If you’ve read this blog at all, I’m sure you’ve noticed that I care deeply about choral singing, not merely because I enjoy making music, but because I wholeheartedly believe that singing together is foundational to human community and central to Christian communion.
Anthropologists suggest that singing is perhaps even more ancient than speech. Biblically, we see that man’s first recorded words in Genesis represent both creativity and community; from the first instatement of human community — when Adam first beheld Eve — there was poetry and, I believe, song.
We see such instances of song throughout Scripture as a whole, too, from the songs of the Exodus to the Psalms to Mary’s Magnificat and Simeon’s Nunc Dimmitus. Indeed, the end and recreation of all things will resonate with glorious cries of “Holy, Holy, Holy.” It seems clear that human beings are intended to be singing creatures, particularly when moved by the Spirit and engaged with one another. We are told in Ephesians to “address one another in psalms and hymns and spiritual songs,” suggesting that music is a particular mode of manifesting and reinforcing our Spiritual communion. (See my paper “On Choral Communion” for a more detailed analysis/explanation.)
Despite the clarity with which human community and Christian communion compel singing together, church choirs are on the decline. Those who sing in church choirs are often more advanced in years and more used to a traditional style of worship that is rapidly fading. Younger generations, it seems, are increasingly distanced from choral engagement in the Church. I suggest that this decline is not because church choirs are no longer valuable, but because we have lost touch with why they are invaluable.
I’ve been thinking deeply and delightedly about choirs all my life and it is impossible to convey their importance in a single post. However, I believe it is worthwhile to share just four reasons why your church — whether contemporary or traditional — should incorporate some sort of choral program alongside bands and solo leaders.
- Participation in Worship: I recently observed a student stressing over whether she would be good enough to rejoin her church worship team. While I believe that musical excellence honors God, I struggle with the idea that those who want to actively assist in worship may not be permitted to do so due to limited places in the band. In a choir, however, there is space for the best and brightest singers to share their gifts, as well as for others to practice and grow in the Christian call to song with less chance of exclusion. I do not have the strongest voice, but I recognize that singing in choirs has helped me to actively participate in worship and to develop my own leadership capacities.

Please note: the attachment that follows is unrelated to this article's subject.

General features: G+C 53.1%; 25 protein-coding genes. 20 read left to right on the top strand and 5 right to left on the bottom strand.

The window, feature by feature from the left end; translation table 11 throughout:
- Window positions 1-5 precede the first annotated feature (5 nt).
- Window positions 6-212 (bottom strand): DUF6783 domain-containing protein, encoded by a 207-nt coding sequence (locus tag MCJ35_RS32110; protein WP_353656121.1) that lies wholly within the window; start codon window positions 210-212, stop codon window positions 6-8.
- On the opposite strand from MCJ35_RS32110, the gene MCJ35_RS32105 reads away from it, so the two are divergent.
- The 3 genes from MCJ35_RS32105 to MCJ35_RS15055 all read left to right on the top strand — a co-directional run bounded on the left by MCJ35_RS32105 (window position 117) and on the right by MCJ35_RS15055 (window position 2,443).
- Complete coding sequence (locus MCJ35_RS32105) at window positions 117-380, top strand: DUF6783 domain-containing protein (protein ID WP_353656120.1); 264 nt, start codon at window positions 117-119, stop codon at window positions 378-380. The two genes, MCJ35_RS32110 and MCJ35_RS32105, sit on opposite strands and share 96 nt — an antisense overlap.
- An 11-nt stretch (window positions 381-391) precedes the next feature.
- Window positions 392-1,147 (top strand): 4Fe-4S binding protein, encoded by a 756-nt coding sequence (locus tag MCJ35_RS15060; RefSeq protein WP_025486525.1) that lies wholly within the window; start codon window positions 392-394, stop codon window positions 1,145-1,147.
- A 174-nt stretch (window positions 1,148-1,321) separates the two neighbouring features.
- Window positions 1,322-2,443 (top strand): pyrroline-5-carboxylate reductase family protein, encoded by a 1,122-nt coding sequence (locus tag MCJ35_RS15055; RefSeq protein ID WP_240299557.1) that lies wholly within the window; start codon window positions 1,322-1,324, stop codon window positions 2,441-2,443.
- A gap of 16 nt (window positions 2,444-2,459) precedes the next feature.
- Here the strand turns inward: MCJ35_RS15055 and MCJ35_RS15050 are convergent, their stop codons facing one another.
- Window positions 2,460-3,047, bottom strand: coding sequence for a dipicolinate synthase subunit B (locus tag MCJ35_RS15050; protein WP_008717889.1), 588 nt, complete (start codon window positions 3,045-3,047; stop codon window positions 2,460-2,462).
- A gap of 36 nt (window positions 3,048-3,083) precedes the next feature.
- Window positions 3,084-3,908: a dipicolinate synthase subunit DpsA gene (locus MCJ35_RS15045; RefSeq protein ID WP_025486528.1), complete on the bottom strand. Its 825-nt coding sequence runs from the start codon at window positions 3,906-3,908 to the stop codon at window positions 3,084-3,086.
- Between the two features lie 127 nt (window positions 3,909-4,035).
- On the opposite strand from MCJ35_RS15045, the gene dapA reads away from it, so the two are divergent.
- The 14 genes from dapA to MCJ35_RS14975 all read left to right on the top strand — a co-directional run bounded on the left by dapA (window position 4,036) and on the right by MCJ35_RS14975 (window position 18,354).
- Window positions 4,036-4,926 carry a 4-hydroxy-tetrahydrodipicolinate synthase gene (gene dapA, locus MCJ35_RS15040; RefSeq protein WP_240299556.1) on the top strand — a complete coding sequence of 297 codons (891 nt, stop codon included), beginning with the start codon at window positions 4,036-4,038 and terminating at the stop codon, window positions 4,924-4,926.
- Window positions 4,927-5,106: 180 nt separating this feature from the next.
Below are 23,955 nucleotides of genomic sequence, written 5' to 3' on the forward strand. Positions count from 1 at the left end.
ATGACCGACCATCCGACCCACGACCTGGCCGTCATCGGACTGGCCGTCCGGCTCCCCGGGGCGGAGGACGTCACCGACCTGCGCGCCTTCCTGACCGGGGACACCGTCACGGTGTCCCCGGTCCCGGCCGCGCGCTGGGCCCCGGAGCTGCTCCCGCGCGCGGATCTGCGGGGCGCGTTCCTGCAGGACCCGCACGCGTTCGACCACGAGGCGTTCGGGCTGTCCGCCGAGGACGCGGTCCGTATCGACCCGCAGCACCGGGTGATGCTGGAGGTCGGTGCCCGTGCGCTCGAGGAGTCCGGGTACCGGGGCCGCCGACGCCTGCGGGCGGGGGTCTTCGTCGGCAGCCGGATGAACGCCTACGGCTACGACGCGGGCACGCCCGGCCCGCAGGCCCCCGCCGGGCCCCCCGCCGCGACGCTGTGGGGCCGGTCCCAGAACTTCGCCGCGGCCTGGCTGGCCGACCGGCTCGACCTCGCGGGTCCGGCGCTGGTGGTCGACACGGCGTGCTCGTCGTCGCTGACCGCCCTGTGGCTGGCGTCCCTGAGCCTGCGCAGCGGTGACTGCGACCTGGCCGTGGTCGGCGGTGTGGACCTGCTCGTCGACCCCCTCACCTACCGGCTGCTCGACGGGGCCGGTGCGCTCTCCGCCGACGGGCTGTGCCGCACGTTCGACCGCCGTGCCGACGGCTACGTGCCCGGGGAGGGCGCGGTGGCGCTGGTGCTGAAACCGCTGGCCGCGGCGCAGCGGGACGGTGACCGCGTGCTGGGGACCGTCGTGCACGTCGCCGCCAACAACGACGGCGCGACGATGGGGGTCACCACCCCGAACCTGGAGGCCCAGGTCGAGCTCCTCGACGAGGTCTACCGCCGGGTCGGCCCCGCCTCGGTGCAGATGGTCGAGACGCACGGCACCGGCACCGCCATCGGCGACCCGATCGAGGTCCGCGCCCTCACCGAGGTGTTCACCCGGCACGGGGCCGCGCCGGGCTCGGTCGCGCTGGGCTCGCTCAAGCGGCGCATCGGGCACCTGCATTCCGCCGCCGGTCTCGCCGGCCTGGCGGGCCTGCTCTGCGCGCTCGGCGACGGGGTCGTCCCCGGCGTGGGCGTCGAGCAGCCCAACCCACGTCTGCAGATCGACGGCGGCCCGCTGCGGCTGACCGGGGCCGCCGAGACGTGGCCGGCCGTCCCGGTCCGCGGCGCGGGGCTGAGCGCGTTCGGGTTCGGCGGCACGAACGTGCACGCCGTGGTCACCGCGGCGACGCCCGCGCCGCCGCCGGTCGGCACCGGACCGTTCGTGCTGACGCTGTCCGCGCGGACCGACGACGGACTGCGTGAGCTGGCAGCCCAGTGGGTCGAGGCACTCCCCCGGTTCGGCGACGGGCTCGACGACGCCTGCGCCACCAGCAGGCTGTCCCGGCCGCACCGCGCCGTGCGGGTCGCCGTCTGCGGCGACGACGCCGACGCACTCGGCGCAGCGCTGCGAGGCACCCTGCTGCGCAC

- Practice in Fellowship: Studies have shown that, even in secular choirs, members’ heartbeats begin to synchronize as they sing and breathe together. Singing, too, is vulnerable, and when we join together in song, we share a precious part of ourselves with one another. When Christians sing together, we not only express our shared faith and mission, but practice our shared breath and, through this, image and proclaim our shared Spirit. Regular rehearsals and services further strengthen the bond of choirs and thus, when a choir leads the worship in an organized service, it is not only modeling musical harmony but Christian harmonia.
- Perpetuation of Tradition: Beginning in Genesis and reinforced throughout scripture and history, singing has been integral to Christian community, formation, and life. Paul further emphasizes this in his letter to the Ephesians, and I believe that choral singing is perhaps the most effective mode of fulfilling this exhortation. Whereas worship bands may lead excellently and powerfully, choirs more easily lend themselves to singing “to one another” and encouraging one another in song. Further, choral music (such as hymns, anthems, and liturgical responses) perpetuate an artistic tradition gifted to us by Christians who came before us, and to value these in our worship is to continue in a communion that stretches through time.
- Proclamation of the Kingdom: This final point is a summary of the first three, rendering it by far the most significant. When Christians sing together in a choir, they have the beautiful potential to image the diverse unity — the harmonia and koinonia — of the Kingdom. Just consider the power of many distinct voices sharing and celebrating truth, encouraging one another in goodness, and combining in harmonized beauty! The Kingdom itself will be something of a celestial choir, for in it we will find the fullness of praise and the truest realization of communion as we sing together in antiphony: “Holy, Holy, Holy!”